Whether it is generic religious bigotry, alarm at the success of Christian missionaries at making converts, or simple xenophobia, Tehran has been cracking down on its tiny Christian minority of late, so much so that even the EU has noticed.
Yusef Nadarkhani, an evangelical pastor and the father of two, has been sentenced to death for converting from Islam, and the Iranian Supreme Court in its wisdom has upheld the decision. In a deeply barbaric proviso reflective of medieval wars of religion at their worst, the court states that Pastor Nadarkhani’s life will be spared if he recants his conversion and returns to the merciful and humane form of Islam so vigilantly upheld by the pious and enlightened mullahs of Iran. Otherwise, if an investigation confirms that he was at one point a Muslim, he will hang by the neck until dead.
From Réalité-EU, a timeline of repression:
In 2008, the Iranian parliament approved a bill mandating that all male apostates be put to death and all female apostates be imprisoned for life. Anti-Christian activities also targeted traditionally protected Christian communities.
In March 2009, after receiving threats from the government, the Assyrian Pentecostal Church in Tehran closed its doors. 
Today, most of Iran’s Christians meet out of sight of the authorities in “house churches”. 
In the early morning hours of December 26, 2010, the Iranian government arrested 25 Christians in Tehran and other locations. 
In January 2011, Iranian authorities arrested dozens of Christian converts from Islam. Tehran’s governor, Morteza Tamadon, confirmed the arrests and said that missionary evangelicals are a “cultural invasion of the enemy”. He described Christians as “hard-line” missionaries who have “inserted themselves into Islam like a parasite,” according to the official Islamic Republic News Agency.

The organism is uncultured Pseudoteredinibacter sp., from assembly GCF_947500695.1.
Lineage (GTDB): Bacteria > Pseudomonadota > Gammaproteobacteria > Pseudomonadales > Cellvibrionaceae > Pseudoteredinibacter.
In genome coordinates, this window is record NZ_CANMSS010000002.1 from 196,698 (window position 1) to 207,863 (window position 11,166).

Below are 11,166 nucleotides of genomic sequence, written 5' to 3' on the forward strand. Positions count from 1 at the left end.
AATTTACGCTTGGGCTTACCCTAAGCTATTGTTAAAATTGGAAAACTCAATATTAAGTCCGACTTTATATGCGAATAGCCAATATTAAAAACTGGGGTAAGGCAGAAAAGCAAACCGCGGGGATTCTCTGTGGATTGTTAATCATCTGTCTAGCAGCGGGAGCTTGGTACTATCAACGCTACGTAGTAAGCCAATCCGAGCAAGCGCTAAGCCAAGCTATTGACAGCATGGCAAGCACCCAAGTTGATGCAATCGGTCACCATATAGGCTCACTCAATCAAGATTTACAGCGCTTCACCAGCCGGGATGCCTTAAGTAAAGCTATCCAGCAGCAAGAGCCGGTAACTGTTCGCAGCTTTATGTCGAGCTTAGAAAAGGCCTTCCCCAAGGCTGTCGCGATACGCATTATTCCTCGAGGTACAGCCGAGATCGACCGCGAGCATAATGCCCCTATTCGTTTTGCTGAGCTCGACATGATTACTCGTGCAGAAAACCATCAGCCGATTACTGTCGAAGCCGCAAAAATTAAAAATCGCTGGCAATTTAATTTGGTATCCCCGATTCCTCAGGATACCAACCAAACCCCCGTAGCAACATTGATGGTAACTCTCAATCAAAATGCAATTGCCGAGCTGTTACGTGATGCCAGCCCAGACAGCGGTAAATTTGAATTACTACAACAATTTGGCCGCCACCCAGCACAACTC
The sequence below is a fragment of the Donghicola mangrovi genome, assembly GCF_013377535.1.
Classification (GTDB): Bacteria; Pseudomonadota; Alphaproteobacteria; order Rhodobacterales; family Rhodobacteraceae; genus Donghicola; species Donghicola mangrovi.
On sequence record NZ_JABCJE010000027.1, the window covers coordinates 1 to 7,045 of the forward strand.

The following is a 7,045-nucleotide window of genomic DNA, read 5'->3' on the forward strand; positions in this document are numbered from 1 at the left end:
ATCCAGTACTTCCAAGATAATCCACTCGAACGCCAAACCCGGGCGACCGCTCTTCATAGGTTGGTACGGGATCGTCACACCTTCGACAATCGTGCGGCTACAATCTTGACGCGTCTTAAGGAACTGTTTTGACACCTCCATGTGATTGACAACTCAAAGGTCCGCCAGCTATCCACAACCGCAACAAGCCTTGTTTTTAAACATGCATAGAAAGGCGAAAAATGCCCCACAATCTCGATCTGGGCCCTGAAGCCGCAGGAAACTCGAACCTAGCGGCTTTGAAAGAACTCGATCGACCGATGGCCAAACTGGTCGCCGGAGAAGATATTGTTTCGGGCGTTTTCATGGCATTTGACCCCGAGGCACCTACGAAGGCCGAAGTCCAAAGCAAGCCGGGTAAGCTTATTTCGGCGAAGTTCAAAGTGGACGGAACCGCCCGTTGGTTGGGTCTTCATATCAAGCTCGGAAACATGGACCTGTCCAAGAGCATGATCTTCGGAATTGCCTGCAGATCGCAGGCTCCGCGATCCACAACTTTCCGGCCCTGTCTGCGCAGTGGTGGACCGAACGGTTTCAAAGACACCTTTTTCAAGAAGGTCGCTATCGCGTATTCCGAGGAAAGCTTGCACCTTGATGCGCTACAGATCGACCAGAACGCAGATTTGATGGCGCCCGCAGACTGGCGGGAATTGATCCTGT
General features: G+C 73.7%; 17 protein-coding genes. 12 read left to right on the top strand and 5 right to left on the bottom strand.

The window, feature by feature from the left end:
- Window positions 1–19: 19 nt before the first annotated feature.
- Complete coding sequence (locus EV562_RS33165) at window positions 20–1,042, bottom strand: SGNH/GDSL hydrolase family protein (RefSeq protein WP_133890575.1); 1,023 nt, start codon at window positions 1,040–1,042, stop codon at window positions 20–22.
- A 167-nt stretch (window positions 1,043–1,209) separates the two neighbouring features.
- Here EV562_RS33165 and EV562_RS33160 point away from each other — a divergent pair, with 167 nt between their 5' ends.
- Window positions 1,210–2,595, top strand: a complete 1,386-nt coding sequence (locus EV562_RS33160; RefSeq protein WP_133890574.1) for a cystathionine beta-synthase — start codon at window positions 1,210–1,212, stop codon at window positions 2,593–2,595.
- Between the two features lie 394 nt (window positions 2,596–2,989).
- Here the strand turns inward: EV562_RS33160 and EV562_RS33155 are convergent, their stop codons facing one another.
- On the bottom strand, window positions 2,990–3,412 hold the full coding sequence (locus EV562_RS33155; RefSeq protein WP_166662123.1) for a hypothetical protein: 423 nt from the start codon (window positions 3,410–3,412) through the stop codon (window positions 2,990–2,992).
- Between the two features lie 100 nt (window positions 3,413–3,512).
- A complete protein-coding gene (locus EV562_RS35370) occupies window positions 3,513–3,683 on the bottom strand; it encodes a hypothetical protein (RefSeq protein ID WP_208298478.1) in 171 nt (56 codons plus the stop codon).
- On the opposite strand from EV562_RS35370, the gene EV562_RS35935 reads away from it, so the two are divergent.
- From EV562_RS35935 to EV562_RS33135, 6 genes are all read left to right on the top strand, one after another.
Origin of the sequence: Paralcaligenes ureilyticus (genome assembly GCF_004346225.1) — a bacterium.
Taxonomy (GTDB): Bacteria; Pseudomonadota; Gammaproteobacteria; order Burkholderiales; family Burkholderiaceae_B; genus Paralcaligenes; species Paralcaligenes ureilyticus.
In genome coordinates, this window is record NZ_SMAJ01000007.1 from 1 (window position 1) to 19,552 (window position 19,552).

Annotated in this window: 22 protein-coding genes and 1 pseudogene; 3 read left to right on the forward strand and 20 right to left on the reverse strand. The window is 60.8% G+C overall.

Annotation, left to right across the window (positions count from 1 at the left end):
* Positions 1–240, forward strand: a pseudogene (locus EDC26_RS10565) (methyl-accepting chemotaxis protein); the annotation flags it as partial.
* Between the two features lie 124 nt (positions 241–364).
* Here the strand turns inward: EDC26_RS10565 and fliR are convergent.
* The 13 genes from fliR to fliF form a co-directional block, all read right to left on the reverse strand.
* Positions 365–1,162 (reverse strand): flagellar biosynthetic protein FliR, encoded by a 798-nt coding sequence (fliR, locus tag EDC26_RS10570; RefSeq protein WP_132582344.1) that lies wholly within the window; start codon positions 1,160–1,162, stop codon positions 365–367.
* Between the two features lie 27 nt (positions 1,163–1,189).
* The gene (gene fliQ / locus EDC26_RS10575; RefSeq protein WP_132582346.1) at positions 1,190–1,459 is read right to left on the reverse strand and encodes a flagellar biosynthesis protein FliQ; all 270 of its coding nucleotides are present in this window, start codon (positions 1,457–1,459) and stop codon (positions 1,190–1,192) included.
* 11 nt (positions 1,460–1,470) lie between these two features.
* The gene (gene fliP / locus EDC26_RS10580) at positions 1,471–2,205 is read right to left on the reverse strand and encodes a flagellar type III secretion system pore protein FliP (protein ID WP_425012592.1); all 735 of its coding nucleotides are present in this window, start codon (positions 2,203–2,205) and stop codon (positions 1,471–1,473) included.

This statement echoed a declaration of Iran’s Supreme Leader, Ayatollah Khamenei, who in October 2010 said that house churches are a threat to Iran’s national security. 
Those statements serve as the pretext for the Revolutionary Guard’s targeting of churches, their leaders and worshippers. 
In the past six months, the crackdown has led to the arrest of 285 Christians in 35 cities, according to Elam Ministries, an organization that serves Christians in Iran. 
Many of those Christians have spent weeks and even months in prison, often serving long periods in solitary confinement. They also have endured interrogations and psychological abuse. 
[footnotes found on original site]
Interestingly, like many stories of Christian persecution in the Middle East and elsewhere, the stories of Iranian Christians and Pastor Nadarkhani have received widespread attention in the US religious press — and are covered much more episodically and lightly if at all by mainstream outlets. The contrast not only undermines public credibility in the mainstream press as readers take this as evidence of an anti-Christian or anti-western PC bias in the press; it blinds those who rely on mainstream reports to the actual state of US public opinion.
For many Americans, evidence of how Iran treats its Christian minority is an indicator of the kind of uses to which it would put nuclear weapons. More generally, stories about how Christians are persecuted and restricted in some (not, thankfully, all) Muslim countries reinforce public sympathy for Israel and build support for the idea that Israel must defend itself against an unreasoning and permanent hostility.
Elites who think such ideas are frightening or ridiculous and therefore try not to think about them are almost certain to be caught off guard by US public response to any news that Iran is approaching a nuclear test. They are also surprised when American public opinion so unwaveringly backs Israel — and trip all over themselves as they blame Jewish lobbyists and masterminds for the impact of the persecution of Christians as reported by the Christian press on Christian minds.
And, after blaming Jewish machinations and bribes for the attitudes and policy stands of Christians, they then wonder why so many Christian Americans think that many of Israel’s critics are hate filled anti-Semites rather than impartial lovers of justice and truth.